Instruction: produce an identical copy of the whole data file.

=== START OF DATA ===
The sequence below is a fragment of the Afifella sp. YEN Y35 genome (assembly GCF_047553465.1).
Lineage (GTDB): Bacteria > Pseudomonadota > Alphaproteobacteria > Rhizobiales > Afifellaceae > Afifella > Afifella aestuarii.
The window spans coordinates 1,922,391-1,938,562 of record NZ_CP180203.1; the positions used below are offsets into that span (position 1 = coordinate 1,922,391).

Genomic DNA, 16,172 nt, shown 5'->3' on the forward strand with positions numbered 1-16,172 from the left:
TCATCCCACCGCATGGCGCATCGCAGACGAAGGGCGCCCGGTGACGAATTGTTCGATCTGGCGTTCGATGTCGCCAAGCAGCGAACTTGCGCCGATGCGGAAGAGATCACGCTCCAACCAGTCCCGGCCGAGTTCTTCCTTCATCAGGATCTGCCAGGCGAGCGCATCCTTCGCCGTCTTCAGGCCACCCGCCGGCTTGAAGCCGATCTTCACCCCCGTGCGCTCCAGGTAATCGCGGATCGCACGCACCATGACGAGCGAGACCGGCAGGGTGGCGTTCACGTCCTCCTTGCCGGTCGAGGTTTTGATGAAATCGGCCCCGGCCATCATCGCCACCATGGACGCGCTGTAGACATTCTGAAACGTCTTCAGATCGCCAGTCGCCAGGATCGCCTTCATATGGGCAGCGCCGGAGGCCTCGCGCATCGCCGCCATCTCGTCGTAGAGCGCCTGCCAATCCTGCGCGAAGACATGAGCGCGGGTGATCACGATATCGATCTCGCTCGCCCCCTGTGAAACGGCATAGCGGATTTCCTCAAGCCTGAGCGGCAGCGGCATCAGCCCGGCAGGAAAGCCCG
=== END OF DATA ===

The sequence below is a fragment of the Afifella sp. YEN Y35 genome (assembly GCF_047553465.1).
Lineage (GTDB): Bacteria > Pseudomonadota > Alphaproteobacteria > Rhizobiales > Afifellaceae > Afifella > Afifella aestuarii.
The window spans coordinates 1,922,391-1,938,562 of record NZ_CP180203.1; the positions used below are offsets into that span (position 1 = coordinate 1,922,391).

Genomic DNA, 16,172 nt, shown 5'->3' on the forward strand with positions numbered 1-16,172 from the left:
TCATCCCACCGCATGGCGCATCGCAGACGAAGGGCGCCCGGTGACGAATTGTTCGATCTGGCGTTCGATGTCGCCAAGCAGCGAACTTGCGCCGATGCGGAAGAGATCACGCTCCAACCAGTCCCGGCCGAGTTCTTCCTTCATCAGGATCTGCCAGGCGAGCGCATCCTTCGCCGTCTTCAGGCCACCCGCCGGCTTGAAGCCGATCTTCACCCCCGTGCGCTCCAGGTAATCGCGGATCGCACGCACCATGACGAGCGAGACCGGCAGGGTGGCGTTCACGTCCTCCTTGCCGGTCGAGGTTTTGATGAAATCGGCCCCGGCCATCATCGCCACCATGGACGCGCTGTAGACATTCTGAAACGTCTTCAGATCGCCAGTCGCCAGGATCGCCTTCATATGGGCAGCGCCGGAGGCCTCGCGCATCGCCGCCATCTCGTCGTAGAGCGCCTGCCAATCCTGCGCGAAGACATGAGCGCGGGTGATCACGATATCGATCTCGCTCGCCCCCTGTGAAACGGCATAGCGGATTTCCTCAAGCCTGAGCGGCAGCGGCATCAGCCCGGCAGGAAAGCCCG